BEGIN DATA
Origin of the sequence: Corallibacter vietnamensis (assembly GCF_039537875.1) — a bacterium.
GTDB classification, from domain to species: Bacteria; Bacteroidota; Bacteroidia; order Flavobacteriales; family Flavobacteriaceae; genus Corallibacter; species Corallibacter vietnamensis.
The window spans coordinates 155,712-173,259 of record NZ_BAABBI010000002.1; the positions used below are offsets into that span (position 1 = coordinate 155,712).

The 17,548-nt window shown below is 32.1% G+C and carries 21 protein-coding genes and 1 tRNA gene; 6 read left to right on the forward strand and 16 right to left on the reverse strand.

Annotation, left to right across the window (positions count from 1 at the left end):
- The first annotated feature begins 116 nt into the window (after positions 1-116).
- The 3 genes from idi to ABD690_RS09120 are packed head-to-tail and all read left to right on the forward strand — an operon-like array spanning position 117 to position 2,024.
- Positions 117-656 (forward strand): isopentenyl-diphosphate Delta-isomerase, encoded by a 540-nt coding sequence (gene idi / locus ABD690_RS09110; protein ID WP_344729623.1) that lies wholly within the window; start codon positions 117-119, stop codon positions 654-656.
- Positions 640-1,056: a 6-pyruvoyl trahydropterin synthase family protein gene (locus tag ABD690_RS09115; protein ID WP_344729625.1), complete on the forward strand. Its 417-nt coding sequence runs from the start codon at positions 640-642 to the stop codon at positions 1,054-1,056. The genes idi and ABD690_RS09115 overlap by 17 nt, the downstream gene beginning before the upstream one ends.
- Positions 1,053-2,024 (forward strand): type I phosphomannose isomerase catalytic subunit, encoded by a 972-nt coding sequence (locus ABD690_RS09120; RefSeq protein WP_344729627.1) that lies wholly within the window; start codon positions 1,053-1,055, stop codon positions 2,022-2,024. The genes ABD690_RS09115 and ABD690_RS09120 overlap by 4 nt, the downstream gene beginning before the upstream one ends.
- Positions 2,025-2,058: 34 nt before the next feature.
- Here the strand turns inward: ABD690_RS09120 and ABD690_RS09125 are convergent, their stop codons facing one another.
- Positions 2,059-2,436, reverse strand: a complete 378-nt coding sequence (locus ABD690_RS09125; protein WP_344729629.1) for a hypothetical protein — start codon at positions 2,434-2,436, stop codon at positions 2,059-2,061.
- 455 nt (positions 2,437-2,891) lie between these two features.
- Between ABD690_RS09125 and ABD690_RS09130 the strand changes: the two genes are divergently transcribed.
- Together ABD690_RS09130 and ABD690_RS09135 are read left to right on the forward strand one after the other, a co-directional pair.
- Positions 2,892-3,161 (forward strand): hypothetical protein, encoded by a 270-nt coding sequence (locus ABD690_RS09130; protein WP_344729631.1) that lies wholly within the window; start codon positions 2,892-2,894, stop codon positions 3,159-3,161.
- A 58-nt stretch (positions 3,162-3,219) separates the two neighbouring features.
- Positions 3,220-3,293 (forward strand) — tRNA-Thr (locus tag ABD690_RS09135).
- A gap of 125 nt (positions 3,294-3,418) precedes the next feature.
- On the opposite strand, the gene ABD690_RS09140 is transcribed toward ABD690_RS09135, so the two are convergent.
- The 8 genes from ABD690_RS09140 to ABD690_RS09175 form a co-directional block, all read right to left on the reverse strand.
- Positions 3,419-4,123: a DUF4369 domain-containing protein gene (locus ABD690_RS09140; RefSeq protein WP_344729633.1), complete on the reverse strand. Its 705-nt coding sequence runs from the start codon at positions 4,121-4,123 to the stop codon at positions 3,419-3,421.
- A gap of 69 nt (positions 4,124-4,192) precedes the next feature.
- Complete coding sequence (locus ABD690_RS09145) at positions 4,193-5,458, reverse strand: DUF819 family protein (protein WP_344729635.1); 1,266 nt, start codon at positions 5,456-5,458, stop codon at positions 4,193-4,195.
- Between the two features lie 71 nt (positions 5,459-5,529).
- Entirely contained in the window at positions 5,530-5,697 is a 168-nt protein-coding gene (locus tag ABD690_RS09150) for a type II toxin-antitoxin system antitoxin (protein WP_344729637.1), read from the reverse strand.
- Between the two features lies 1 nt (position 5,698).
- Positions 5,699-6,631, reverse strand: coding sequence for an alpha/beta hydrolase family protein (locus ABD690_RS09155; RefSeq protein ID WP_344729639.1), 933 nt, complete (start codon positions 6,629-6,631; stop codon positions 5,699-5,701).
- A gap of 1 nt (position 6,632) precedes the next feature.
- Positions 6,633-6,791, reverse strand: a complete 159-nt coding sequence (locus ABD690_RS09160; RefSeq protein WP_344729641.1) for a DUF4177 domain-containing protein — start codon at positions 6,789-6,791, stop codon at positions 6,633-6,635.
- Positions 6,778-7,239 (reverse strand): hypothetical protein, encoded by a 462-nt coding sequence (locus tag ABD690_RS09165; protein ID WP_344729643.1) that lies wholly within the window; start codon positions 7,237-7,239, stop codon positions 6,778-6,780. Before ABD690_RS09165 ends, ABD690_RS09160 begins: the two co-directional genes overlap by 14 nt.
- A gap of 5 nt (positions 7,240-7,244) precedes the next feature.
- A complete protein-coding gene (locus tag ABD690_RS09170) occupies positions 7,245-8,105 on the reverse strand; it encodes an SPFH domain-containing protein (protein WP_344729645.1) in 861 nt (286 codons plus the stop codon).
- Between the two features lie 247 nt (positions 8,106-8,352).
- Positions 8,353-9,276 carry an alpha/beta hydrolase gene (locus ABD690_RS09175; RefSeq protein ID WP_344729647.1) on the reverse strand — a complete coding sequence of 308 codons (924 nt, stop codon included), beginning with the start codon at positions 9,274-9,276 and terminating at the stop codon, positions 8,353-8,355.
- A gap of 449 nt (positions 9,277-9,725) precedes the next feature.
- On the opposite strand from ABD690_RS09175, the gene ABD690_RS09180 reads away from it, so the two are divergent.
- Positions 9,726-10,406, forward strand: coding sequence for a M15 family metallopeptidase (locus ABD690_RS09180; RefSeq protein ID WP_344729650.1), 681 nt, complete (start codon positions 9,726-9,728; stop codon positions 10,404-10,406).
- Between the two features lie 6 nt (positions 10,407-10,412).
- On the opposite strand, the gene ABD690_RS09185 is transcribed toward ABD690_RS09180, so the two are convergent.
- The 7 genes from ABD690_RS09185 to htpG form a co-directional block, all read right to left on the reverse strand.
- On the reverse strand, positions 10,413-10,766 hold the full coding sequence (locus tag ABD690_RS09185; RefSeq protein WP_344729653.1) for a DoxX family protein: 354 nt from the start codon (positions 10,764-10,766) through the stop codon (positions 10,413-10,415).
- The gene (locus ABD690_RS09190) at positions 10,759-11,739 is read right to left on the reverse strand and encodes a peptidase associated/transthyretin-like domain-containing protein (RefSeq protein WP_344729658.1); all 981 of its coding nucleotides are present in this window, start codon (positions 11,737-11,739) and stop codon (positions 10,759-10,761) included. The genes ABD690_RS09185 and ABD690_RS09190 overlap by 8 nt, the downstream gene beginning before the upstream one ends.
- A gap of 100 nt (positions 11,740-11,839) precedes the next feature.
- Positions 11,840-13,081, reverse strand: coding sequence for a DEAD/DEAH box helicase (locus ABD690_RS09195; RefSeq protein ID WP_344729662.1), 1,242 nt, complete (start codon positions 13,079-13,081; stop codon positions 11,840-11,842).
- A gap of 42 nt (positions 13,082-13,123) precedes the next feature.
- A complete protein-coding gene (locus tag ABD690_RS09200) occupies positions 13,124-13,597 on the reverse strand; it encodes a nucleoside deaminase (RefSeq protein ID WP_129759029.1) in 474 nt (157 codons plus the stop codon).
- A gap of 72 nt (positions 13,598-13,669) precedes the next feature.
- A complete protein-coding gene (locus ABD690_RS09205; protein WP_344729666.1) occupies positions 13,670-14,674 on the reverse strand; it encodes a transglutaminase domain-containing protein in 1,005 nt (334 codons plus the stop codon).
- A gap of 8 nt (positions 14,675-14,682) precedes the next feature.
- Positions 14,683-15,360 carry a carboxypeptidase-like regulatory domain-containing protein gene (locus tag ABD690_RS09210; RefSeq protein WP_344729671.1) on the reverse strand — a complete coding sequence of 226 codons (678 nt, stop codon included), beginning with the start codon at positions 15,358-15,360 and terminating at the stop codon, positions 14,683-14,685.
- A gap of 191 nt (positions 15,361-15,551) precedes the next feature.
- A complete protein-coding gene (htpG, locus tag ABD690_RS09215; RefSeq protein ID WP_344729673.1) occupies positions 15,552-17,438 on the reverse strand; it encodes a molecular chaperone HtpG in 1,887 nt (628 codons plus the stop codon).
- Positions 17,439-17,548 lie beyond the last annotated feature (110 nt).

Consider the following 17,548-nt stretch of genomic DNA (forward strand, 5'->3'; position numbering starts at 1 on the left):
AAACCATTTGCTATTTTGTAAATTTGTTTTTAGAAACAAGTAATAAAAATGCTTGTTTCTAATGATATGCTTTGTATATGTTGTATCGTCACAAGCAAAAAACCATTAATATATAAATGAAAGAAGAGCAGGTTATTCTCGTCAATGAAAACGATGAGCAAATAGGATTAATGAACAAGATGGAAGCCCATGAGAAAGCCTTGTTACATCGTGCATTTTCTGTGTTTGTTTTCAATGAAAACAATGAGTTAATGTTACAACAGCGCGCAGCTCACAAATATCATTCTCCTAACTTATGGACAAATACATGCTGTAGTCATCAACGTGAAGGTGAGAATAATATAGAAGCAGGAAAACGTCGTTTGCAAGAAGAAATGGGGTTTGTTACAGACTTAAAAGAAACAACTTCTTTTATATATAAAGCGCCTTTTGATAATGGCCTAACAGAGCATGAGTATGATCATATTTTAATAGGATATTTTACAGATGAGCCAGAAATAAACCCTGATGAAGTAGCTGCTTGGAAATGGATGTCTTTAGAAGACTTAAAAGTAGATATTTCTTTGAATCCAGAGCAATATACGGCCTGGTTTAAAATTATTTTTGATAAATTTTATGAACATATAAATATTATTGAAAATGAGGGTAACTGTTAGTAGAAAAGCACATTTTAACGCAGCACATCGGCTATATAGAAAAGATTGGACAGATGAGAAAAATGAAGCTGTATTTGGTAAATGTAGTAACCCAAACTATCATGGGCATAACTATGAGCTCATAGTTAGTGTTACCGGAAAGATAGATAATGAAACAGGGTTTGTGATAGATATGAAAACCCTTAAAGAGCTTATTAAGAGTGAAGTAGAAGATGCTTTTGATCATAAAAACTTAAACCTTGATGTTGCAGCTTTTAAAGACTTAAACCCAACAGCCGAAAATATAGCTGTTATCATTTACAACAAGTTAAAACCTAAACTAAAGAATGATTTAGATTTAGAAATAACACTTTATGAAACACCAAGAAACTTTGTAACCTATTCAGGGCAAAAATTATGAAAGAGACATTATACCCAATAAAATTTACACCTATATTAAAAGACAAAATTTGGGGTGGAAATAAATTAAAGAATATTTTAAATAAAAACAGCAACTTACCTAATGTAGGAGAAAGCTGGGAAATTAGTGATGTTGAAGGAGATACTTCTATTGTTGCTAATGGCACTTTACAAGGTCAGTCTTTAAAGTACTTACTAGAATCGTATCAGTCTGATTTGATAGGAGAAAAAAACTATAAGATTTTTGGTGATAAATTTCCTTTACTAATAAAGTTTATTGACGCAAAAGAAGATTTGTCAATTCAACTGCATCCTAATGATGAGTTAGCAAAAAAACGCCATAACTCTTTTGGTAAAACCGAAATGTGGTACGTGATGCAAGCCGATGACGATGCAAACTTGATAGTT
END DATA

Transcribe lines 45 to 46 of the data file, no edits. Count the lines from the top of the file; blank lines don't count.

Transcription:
- A gap of 100 nt (positions 11,740-11,839) precedes the next feature.
- Positions 11,840-13,081, reverse strand: coding sequence for a DEAD/DEAH box helicase (locus ABD690_RS09195; RefSeq protein ID WP_344729662.1), 1,242 nt, complete (start codon positions 13,079-13,081; stop codon positions 11,840-11,842).